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Green Holiday Guide

Adobe Spark (8)

SLCgreen’s “Green Holiday Guide.” It’s snow bunny approved.

 

During the holiday rush, sustainability may not be the first thing on your mind. Fortunately, there are a number of measures you can take to ensure your festivities are more eco-friendly and sustainable.

We’ve compiled these actions into a convenient Green Holiday Guide. No matter how you celebrate, we at SLCgreen hope you find this information helpful and wish you the best of times and a very happy New Year!

Christmas Trees

One great option for your home Christmas tree is a live native potted tree. When you’re done with it, plant it after the holidays or let it live on as a house plant. As an added bonus, a live tree will absorb carbon dioxide and breathe out oxygen for cleaner air.

Check with your local nursery or garden center for advice on the best type of tree, depending if you are planning to replant or keep it inside.  If you can, hold off and plant it in late March or early April. This will increase the tree’s chance of surviving long term.

If you go for a cut tree, use the compost bin to dispose of it after the holidays. Make sure to cut it up so it fits in the bin and remove any tinsel or non-organic decorations (Just be sure to dispose of it before the wintertime suspension of compost bin collection, beginning the week of January 22, 2018).

If you can’t cut up your tree for the compost bin, no problem. Leave it curbside and we’ll be by during the month of January to collect it.

No matter what you do, do not burn your tree. Burning anything during the winter is horrible for our air quality (Burning during “air action” days is also against State regulation and violates Salt Lake County Health Department rules).

Energy efficiency

When stringing up lights this season, think “less is more.” For the lights you do put up, go for LED lights, which are 80-95% more efficient than traditional bulbs and will last longer. (This is a good reminder to switch out any other traditional light bulbs you may have in your home for LEDs too!)

Y_Christmas_Tree_2

LED lights look great on me!

Make sure you have your lights on a timer so they only are on when you want them to be. Some LED Christmas lights are even solar powered! Read more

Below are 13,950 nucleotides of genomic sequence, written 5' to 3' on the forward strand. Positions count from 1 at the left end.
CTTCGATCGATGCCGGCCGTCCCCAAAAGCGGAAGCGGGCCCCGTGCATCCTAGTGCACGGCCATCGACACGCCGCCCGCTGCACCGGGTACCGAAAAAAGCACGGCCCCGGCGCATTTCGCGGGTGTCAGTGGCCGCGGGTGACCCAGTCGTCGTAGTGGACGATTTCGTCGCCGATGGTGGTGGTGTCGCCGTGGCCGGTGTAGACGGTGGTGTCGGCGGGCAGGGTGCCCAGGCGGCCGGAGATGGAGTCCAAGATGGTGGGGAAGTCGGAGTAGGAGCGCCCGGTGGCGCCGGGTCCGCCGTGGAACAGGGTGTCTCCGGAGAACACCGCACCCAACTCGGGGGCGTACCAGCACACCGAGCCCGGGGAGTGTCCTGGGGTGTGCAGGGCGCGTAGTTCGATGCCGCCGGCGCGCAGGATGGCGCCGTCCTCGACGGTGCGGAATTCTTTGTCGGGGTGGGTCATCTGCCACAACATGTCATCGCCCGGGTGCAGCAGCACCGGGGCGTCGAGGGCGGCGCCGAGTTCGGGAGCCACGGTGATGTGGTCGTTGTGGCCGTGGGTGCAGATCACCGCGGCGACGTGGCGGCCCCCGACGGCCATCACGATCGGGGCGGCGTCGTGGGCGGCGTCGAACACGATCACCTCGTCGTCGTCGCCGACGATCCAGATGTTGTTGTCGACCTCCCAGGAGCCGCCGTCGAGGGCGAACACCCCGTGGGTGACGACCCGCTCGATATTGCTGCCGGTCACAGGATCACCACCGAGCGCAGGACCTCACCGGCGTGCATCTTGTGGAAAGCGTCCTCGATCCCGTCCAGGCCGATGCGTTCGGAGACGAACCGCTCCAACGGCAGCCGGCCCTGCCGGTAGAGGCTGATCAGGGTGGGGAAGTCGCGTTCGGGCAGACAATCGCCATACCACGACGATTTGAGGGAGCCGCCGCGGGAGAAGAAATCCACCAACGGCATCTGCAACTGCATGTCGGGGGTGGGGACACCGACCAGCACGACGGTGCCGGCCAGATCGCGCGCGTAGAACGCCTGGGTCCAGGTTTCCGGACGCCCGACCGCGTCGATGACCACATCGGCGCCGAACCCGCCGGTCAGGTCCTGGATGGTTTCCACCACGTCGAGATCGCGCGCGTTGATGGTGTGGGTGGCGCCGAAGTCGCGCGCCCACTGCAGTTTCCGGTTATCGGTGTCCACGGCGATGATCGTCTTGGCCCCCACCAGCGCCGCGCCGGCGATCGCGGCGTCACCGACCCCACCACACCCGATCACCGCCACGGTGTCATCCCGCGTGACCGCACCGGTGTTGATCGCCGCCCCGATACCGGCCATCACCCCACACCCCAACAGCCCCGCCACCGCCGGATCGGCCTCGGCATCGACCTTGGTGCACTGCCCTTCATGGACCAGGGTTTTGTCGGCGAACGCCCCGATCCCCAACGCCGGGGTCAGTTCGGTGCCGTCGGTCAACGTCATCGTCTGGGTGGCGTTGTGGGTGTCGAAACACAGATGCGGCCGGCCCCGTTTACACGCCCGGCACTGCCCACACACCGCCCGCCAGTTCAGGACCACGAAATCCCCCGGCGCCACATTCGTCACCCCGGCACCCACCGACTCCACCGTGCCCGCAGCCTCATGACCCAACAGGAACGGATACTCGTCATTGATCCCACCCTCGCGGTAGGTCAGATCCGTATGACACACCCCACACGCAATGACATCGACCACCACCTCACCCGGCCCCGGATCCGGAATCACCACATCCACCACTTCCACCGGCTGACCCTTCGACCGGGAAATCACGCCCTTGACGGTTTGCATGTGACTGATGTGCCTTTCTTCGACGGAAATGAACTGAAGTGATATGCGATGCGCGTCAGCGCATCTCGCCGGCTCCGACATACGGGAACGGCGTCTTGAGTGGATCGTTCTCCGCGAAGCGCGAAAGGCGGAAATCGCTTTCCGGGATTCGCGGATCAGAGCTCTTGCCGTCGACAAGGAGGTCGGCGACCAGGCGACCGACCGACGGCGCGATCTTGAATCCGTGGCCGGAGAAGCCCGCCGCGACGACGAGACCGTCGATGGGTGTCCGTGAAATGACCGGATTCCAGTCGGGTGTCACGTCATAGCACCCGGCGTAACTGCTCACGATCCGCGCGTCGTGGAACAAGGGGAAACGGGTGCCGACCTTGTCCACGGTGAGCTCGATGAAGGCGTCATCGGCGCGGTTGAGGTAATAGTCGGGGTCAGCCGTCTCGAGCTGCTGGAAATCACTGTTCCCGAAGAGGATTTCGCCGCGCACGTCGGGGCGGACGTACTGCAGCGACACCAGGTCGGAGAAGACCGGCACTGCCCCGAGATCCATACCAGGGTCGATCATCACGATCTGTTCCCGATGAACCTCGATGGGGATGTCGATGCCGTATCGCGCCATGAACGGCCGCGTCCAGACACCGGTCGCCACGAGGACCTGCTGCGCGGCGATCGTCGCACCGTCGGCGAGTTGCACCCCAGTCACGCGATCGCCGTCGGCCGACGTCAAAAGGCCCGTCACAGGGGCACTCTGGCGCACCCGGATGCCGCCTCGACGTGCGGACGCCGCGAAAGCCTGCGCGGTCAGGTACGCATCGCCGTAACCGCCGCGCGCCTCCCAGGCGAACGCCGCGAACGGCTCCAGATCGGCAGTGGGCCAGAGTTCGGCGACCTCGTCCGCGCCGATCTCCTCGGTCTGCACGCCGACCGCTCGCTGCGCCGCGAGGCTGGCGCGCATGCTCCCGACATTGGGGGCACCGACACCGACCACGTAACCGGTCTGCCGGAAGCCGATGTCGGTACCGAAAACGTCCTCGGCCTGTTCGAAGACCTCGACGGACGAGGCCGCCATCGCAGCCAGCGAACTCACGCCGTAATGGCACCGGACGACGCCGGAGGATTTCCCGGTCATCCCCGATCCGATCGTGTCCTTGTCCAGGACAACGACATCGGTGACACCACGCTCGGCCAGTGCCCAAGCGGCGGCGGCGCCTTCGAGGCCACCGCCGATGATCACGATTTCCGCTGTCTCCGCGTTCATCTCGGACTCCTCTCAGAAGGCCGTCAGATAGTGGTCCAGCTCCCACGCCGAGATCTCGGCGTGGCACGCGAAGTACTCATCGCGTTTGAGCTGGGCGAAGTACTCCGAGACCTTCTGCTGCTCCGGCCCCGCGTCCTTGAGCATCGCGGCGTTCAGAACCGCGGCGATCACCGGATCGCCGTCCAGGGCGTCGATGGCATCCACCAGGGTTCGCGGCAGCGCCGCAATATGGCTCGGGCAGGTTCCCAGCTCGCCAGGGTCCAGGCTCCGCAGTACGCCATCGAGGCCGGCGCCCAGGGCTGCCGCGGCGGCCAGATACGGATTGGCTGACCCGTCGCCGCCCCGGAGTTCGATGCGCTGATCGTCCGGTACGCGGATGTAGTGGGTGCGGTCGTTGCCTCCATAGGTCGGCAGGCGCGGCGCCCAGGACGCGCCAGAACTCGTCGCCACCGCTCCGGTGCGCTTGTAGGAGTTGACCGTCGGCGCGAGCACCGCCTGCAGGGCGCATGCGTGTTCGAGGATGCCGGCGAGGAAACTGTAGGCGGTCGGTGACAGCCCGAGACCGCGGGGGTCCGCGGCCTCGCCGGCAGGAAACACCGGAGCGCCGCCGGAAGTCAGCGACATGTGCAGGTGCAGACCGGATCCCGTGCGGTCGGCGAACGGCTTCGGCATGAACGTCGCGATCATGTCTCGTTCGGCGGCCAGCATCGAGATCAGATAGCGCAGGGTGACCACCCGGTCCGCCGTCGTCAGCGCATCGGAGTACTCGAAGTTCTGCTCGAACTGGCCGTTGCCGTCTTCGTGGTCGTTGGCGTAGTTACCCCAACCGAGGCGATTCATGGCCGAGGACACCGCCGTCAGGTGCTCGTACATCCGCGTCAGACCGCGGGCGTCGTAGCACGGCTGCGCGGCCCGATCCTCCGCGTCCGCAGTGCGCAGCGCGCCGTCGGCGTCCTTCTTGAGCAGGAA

Halloween Decorating! SLCgreen Style

Sustainability Decorations- plastic bag ghosts, trash bag spider webs, sunflowers.

Halloween is right around the corner! Have you finished your decorations yet?

The City & County Building is having a door decorating competition between departments (never mind that the building itself might be haunted….!)

Of course, here at the Sustainability Department we know it’s important to “walk our talk” in terms of decorating with reused, compostable, and recyclable goods to keep material out of the landfill.

In the process, we had a fun time using our creativity (and Google) to come up with some cool ways to spookishly decorate. Here are some tips for your home or office: Read more

“Leave your Leaves!” This Fall, try mulching your leaves at home

shred-leaves1

 

In the fall, when autumn brings a chill to the air, and Salt Lake’s oaks and elms and other deciduous trees drop their leaves, many of us turn on the blowers, haul out the rakes, and get ready for some serious work.

But—have you considered an alternative?  Using some or all of your leaves to mulch your yard or garden? Read more

“Leave your Leaves!” This Fall, try mulching your leaves at home

shred-leaves

Recycling? Check!

Bringing your reusable bag?  Double-check!

Proudly displaying your idle-free sticker? Yup!

Mulching at home?  Huh??

Did you know that one of sustainability’s best practices is to “leave leaves alone”?   

In the fall, when autumn brings a chill to the air, and Salt Lake’s oaks and elms and other deciduous trees drop their leaves, many of us turn on the blowers, haul out the rakes, and get ready for some serious work.

But—have you considered an alternative?  Using some or all of your leaves to mulch your yard or garden?

We’d like to invite you to do just that.

Feeding leaves back into your soil is a cost-effective and natural way to enrich your yard, as well as to protect fall plants and vegetables from the cold.

Curious?  Here are some tips for making the most of our autumnal deluge:

Read more

Waste Less, Save More! SLCgreen Encourages You To Downsize Your Garbage

Truck Wraps Collage

Have you noticed the new truck wraps driving around Salt Lake City?